Members of the cryptocurrency community appear outraged by the recent charges against cryptocurrency exchange Kraken in connection with its staking-as-a-service program in the United States.
On February 9, the U.S. Securities and Exchange Commission (SEC) announced that it had settled its lawsuit against Kraken for “failing to register offers and sales of its cryptocurrency staking program as a service.” Securities under its jurisdiction.
Kraken has settled by paying a $30 million fine and has agreed to immediately cease staking services to U.S. retail investors, but will continue to offer offshore staking services.
The move appears to have angered not only the crypto community in general, but also investors, politicians and industry executives.
Cinneamhain Ventures partner and Ethereum bull Adam Cochran has called SEC chief Gary Gensler, describing him as an “anti-crypto agenda agent” rather than a regulator, to Sam Bankman-Fried and FTX. I questioned why the same standards were not applied. :
Gensler is not a regulator. He is an agent of the anti-cryptocurrency agenda, his sole purpose being to use his power as a club for those who disagree.
The big question, then, is why didn’t FTX get this treatment?
whose pocket is he in?
— Adam Cochran (adamscochran.eth) (@adamscochran) February 9, 2023
In a Feb. 9 statement shared on Twitter, Blockchain Association CEO Christine Smith said the situation at hand is that Congress, not the SEC, is working with industry players to make it right. suggested that it was a textbook example of why we need to enact such laws.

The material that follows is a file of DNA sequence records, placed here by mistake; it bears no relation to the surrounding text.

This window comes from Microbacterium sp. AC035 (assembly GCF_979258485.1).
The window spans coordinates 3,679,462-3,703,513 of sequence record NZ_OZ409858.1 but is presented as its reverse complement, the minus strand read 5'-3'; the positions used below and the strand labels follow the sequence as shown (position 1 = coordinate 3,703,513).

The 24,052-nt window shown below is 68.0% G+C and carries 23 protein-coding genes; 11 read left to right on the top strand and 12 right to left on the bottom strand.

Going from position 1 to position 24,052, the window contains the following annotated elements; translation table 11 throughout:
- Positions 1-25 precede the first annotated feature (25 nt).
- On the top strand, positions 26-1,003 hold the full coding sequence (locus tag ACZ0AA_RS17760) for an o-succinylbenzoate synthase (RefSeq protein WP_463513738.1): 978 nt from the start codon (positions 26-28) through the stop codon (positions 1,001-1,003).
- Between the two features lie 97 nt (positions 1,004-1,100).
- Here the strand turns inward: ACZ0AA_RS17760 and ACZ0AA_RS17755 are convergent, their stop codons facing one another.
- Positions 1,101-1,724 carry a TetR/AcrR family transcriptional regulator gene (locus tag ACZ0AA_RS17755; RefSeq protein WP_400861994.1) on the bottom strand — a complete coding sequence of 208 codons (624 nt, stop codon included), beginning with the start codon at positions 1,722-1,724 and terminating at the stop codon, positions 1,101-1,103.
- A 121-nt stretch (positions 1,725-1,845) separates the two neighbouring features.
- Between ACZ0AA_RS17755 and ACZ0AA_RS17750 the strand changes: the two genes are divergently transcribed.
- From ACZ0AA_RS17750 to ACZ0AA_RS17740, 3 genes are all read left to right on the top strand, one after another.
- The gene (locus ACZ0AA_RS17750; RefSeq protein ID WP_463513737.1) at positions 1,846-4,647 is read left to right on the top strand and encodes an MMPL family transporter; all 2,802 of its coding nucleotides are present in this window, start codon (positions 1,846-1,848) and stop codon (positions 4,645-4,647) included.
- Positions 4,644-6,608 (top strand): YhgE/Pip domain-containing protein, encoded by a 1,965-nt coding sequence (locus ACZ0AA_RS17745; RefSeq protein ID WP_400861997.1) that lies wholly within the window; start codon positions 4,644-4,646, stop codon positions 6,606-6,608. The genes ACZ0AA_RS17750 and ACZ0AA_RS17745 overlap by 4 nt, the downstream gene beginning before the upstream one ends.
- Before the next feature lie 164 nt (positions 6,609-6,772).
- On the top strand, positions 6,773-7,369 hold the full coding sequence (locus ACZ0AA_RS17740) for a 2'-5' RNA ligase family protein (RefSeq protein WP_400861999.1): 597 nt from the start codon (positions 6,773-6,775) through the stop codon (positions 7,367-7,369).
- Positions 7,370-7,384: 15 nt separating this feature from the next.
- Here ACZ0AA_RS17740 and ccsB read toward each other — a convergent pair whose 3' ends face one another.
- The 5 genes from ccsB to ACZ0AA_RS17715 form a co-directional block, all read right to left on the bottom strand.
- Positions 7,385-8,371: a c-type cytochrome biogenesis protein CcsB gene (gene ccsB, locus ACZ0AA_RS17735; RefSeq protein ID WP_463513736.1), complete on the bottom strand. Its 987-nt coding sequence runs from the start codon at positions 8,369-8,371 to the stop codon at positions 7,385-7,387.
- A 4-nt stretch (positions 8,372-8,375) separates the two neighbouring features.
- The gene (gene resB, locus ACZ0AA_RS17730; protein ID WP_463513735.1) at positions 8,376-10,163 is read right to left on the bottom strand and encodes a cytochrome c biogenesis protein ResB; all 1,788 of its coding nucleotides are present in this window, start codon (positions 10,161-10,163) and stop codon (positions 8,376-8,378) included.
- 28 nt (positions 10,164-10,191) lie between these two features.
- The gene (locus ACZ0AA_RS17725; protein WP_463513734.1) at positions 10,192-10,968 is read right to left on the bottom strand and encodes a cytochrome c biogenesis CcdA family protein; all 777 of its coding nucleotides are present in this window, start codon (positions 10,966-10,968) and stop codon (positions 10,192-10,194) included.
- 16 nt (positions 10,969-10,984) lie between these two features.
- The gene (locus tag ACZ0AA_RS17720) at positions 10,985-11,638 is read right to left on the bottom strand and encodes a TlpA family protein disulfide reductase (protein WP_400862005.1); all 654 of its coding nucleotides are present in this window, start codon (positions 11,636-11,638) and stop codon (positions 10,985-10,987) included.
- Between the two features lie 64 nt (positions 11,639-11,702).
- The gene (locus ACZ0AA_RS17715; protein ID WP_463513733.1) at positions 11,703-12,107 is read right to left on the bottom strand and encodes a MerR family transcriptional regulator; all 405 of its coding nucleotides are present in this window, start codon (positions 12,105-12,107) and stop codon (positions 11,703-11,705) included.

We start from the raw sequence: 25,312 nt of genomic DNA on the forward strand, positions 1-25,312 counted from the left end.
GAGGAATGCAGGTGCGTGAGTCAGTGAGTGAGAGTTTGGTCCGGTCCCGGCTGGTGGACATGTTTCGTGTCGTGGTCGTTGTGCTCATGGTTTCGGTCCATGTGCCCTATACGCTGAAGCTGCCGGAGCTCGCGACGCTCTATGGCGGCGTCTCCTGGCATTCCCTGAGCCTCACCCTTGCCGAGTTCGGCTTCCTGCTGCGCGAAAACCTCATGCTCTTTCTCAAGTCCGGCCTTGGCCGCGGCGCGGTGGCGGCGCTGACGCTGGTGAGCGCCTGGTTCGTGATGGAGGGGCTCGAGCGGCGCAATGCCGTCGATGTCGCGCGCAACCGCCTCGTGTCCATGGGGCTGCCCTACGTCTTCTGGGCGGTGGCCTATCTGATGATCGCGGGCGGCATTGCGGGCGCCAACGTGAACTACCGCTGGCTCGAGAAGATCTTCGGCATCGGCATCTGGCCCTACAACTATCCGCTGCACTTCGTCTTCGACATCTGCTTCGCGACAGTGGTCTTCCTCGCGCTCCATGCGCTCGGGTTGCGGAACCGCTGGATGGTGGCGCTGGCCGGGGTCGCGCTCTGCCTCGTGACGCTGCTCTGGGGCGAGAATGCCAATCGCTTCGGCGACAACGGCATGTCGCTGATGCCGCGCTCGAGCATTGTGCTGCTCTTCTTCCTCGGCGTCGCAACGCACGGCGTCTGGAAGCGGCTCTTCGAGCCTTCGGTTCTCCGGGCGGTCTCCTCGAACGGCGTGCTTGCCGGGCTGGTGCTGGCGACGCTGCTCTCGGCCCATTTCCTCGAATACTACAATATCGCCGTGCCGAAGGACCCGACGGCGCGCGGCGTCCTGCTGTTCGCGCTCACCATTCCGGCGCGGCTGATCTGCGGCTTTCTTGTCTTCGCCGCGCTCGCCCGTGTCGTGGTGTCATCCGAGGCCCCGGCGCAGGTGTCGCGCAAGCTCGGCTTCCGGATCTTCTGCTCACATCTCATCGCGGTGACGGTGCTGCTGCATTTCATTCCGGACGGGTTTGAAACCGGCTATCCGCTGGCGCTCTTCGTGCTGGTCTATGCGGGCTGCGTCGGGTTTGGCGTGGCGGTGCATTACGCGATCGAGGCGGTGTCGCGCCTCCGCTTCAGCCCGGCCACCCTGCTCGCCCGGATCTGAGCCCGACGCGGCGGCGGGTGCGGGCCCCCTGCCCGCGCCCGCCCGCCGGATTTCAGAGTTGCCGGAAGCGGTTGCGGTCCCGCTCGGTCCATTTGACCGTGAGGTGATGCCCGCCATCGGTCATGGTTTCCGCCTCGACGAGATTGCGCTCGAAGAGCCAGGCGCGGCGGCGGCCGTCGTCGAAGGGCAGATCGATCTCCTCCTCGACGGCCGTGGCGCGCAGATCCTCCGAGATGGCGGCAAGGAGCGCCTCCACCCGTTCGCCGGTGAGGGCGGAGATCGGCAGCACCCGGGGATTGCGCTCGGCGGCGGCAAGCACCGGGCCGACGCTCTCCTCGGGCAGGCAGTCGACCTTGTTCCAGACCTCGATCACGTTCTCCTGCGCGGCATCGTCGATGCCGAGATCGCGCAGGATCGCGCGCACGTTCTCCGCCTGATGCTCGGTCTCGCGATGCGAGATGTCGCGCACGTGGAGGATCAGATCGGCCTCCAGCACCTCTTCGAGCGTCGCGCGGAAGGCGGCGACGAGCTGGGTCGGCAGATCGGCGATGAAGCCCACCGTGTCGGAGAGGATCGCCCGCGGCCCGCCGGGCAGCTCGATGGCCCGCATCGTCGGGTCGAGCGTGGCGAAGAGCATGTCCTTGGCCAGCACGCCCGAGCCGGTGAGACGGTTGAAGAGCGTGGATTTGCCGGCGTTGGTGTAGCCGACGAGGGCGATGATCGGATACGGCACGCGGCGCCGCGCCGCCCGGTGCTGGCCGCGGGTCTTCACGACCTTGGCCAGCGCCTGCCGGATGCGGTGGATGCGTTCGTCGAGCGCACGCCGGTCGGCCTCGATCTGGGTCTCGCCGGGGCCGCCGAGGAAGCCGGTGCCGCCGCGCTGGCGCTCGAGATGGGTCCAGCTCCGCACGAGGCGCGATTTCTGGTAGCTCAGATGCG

— Blockchain Association (@BlockchainAssn) February 9, 2023
Rep. Tom Emmer, a long-time critic of Gary Gensler, reiterated the importance of betting on the cryptocurrency ecosystem.
On Twitter on February 9th directorlawmakers explained that staking services will play a key role in “building the next generation of the Internet,” and that the “purgatory strategy” hurt “everyday Americans” the most, and that they soon began to seek out such services. argued that it might be forced to fetch for…offshore.
Meanwhile, Ryan Sean Adams, founder of the Ethereum show Bankless, told his 220,800 Twitter followers on Feb. 9 that the SEC could take other steps rather than suddenly charge Kraken. I suggested that I should have been able to.
you can have:
– Mandatory Retention Statement
– Required staking transparency
– Supports distributed staking
Got another Gary g instead. Ban hammer to the head. And there is no certainty that you won’t come to decentralized staking next.
You are driving it all offshore.
— RYAN SΞAN ADAMS – rsa.eth (@RyanSAdams) February 9, 2023
other members of the community Asked It is possible that Kraken was able to register with securities regulators because there was no “clear path” to approve cryptocurrency staking.
Related: ‘Kraken Down’ — SEC Commissioner Accused His Agency For Recent Actions
However, not everyone disagreed with the SEC’s decision. Prominent Bitcoin bull Michael Thaler, who has long considered ETH and other proof-of-stake cryptocurrencies as securities, believes that if a retail investor is delegated to an external staking service his provider, the token’s I agree with Mr. Gensler’s analysis that it loses control.
— Michael Saylor ⚡️ (@saylor) February 9, 2023
Meanwhile, Blockchain Association attorney and chief policy officer Jake Chervinsky has pointed out that such “settlements are not laws,” and Kraken’s settlement decision is an economic, not a legal, decision. said it was likely.
Settlement is not law. They are the decision that the economics of reconciliation are better than fighting, nothing more.
The SEC considers staking as a service to be a security. Either way, the Kraken neither admitted nor denied.
It may be a tough question, but the SEC isn’t answering it either way today.
— Jake Chervinsky (@jchervinsky) February 9, 2023
The debate sparked an accusation by the SEC of enforcing action against staking service providers, with Coinbase CEO Brian Armstrong saying that “mandatory regulation” would be a “bad road” for US innovators. It happened when you said .